Goudel IV drinking water plant in Niger to be operational in July 2020

Goudel IV drinking water plant in Niger to be operational in July 2020

The Goudel IV drinking water plant in Niger is set to be operational in July this year. Niger’s Minister of Hydraulics and Sanitation announced the report and said the project nears completion.

The country received  US $34m from the government of the Netherlands to finance the project to extend the drinking water network of Niamey. The water extension project includes construction of the new Goudel IV plant, designed to supply the city with water. The Goudel IV water purification plant is currently being built by the Spanish company Denys Sas.

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Goudel IV drinking water plant

The plant will have a capacity of 40,000 m³ per day. Before it reaches homes, the water produced at the Goudel IV plant will first be stored in three new water reservoirs with a capacity of 2,000 cubic metres each.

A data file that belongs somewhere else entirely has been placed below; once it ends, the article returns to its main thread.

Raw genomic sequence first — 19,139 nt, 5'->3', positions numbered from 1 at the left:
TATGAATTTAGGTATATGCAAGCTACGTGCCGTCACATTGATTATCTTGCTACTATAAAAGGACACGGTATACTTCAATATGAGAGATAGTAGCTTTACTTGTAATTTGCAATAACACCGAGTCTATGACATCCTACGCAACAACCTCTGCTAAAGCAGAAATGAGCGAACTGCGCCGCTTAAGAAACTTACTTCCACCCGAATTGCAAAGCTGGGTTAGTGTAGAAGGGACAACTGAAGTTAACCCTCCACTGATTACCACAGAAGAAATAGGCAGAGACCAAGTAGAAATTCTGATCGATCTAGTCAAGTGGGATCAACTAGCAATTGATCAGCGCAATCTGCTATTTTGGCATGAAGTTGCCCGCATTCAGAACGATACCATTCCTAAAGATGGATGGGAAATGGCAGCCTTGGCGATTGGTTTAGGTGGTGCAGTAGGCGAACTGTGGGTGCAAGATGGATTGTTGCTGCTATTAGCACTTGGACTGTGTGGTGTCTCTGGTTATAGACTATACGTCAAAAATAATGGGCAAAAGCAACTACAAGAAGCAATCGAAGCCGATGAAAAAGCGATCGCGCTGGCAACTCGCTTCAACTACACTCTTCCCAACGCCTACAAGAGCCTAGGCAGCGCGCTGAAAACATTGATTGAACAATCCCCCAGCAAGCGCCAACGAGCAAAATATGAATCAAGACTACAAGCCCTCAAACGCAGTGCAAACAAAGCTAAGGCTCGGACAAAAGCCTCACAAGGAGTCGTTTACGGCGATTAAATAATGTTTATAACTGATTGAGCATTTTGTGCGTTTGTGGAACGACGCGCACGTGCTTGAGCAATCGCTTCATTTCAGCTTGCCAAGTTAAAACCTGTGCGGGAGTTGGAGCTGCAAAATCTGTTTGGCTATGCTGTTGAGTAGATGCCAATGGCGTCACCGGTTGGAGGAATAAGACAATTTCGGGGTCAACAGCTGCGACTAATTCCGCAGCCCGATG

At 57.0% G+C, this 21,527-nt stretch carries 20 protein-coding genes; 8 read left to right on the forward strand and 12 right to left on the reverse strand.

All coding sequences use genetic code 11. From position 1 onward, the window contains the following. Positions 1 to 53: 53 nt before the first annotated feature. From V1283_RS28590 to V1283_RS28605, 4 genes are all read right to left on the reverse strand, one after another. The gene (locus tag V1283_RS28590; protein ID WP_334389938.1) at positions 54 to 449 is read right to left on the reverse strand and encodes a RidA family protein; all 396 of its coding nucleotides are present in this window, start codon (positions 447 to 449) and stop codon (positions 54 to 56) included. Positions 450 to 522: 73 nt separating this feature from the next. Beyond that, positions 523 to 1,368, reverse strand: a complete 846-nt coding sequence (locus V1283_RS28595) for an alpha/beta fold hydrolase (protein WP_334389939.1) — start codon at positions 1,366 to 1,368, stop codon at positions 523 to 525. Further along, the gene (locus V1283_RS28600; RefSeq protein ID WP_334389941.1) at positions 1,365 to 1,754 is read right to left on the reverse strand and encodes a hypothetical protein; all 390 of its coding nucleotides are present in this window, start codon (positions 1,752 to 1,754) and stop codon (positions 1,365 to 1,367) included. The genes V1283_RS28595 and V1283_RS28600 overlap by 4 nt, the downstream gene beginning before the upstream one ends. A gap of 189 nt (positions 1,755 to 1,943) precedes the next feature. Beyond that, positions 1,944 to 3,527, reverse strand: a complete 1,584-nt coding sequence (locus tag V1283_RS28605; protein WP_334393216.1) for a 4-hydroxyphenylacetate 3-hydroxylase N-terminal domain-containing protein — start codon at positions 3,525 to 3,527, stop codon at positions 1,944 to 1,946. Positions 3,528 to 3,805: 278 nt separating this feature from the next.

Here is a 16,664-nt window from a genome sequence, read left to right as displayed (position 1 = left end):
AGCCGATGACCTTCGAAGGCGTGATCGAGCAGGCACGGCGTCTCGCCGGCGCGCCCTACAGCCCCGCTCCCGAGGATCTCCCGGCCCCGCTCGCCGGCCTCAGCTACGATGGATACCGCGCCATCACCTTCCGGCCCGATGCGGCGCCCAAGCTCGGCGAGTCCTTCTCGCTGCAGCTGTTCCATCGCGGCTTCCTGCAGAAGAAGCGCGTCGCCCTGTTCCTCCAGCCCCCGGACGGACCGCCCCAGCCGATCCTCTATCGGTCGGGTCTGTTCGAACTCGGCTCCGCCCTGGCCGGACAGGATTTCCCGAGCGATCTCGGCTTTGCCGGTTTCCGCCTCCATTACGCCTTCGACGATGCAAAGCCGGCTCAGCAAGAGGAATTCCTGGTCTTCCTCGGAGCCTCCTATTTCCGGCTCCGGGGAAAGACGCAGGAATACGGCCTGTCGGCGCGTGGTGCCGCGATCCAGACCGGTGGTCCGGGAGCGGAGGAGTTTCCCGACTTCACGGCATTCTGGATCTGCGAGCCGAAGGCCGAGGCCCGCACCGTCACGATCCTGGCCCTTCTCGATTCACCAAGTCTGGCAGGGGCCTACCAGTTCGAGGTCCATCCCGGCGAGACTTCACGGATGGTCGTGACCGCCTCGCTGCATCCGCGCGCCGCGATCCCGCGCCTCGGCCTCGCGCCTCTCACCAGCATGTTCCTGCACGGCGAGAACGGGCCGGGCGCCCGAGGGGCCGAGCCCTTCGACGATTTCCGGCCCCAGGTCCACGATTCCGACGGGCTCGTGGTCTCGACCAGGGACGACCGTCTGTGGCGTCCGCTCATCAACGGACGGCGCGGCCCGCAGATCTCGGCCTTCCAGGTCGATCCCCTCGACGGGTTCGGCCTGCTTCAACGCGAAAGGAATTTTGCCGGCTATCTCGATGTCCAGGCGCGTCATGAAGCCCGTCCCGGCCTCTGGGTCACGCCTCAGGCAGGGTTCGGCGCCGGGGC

Electrosteel France was chosen to supply the pipes that will enable the water to be transported and the drinking water network in Niamey to be extended. This involves laying 27 km of pressure pipe and 250 km of distribution pipe.

Dutch ambassador to Niger Jolke Oppewal estimates that the project to extend the drinking water network of the city of Niamey will benefit 450,000 people in the city of more than 1.5 million inhabitants.

Total cost of the project amounts US $86m. The financing is being provided through loans from the European Investment Bank (EIB), the French Development Agency (AFD), Export Financing (Finexpo) in Belgium and Orio in the Netherlands.

Access to drinking water and sanitation is still very low in Niger with large disparities between urban and rural areas and between regions. Only 56% of the population has access to a source of drinking water with a 7% increase in the supply of services between 2012 and 2015.

Only 13% of the population has access to basic sanitation services. Only 22.7% of schools have access to drinking water and 26.7% access to sanitation facilities. In addition, school-age girls do not have adequate menstrual hygiene management services.

 

 

 

 

 

 

 

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